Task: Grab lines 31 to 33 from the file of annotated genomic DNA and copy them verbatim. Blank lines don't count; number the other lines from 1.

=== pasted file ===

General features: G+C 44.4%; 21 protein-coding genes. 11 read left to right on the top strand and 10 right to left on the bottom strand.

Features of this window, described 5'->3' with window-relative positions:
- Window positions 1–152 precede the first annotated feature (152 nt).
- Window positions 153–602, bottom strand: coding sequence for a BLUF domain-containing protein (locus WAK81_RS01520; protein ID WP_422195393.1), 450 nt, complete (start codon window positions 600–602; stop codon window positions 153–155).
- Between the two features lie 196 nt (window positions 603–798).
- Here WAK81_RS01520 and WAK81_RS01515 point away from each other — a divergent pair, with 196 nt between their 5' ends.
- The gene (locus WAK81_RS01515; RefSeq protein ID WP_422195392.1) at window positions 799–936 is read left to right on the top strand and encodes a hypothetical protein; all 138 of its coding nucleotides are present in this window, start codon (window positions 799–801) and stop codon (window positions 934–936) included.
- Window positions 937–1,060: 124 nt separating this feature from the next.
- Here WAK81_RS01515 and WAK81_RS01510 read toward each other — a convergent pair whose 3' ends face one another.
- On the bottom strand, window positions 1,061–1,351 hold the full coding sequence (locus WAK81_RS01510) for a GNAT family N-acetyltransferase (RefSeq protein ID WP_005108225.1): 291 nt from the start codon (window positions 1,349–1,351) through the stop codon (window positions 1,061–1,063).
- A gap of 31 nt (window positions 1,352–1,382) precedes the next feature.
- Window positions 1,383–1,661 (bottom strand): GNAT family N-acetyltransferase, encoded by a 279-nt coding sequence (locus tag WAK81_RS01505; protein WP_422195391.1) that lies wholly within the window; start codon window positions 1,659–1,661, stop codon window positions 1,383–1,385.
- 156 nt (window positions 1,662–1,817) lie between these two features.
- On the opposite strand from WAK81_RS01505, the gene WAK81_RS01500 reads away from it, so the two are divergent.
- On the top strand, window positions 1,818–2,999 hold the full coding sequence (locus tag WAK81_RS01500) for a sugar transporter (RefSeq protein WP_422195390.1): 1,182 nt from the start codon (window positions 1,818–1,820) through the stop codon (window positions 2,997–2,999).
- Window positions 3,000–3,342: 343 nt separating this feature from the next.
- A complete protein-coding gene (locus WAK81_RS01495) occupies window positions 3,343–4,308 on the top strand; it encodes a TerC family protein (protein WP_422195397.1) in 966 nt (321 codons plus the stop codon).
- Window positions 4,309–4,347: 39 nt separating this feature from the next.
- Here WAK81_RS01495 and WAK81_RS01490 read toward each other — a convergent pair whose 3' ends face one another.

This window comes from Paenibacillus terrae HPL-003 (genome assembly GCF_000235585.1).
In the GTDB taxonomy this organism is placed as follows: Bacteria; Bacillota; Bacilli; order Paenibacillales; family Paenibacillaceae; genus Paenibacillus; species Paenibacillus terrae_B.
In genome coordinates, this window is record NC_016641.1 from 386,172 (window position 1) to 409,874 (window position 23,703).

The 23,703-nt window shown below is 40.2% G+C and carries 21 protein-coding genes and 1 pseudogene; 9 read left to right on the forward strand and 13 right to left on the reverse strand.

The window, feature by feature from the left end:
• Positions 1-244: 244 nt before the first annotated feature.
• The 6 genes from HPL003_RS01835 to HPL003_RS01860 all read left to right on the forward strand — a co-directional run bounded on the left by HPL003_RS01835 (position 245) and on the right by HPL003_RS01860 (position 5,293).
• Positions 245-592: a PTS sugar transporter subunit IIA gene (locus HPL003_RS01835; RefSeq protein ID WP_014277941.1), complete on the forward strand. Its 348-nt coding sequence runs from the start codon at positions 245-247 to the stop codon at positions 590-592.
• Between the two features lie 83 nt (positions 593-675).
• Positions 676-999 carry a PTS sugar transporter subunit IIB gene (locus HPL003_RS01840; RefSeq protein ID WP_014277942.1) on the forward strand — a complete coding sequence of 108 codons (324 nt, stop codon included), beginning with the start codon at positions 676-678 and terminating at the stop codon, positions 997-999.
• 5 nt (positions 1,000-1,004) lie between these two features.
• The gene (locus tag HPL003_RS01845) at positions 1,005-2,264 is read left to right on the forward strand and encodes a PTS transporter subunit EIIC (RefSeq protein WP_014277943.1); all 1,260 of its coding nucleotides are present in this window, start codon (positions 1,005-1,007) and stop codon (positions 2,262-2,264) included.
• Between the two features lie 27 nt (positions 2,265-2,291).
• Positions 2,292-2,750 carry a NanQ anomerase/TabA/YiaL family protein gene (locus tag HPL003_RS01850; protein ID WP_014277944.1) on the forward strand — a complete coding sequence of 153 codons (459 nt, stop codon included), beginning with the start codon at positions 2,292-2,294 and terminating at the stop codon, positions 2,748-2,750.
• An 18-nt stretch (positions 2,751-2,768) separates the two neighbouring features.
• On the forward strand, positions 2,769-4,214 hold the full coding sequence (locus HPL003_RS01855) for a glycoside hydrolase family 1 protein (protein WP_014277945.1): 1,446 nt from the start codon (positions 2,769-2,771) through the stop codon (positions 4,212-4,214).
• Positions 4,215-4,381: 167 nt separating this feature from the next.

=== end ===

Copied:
• The gene (locus tag HPL003_RS01845) at positions 1,005-2,264 is read left to right on the forward strand and encodes a PTS transporter subunit EIIC (RefSeq protein WP_014277943.1); all 1,260 of its coding nucleotides are present in this window, start codon (positions 1,005-1,007) and stop codon (positions 2,262-2,264) included.
• Between the two features lie 27 nt (positions 2,265-2,291).
• Positions 2,292-2,750 carry a NanQ anomerase/TabA/YiaL family protein gene (locus tag HPL003_RS01850; protein ID WP_014277944.1) on the forward strand — a complete coding sequence of 153 codons (459 nt, stop codon included), beginning with the start codon at positions 2,292-2,294 and terminating at the stop codon, positions 2,748-2,750.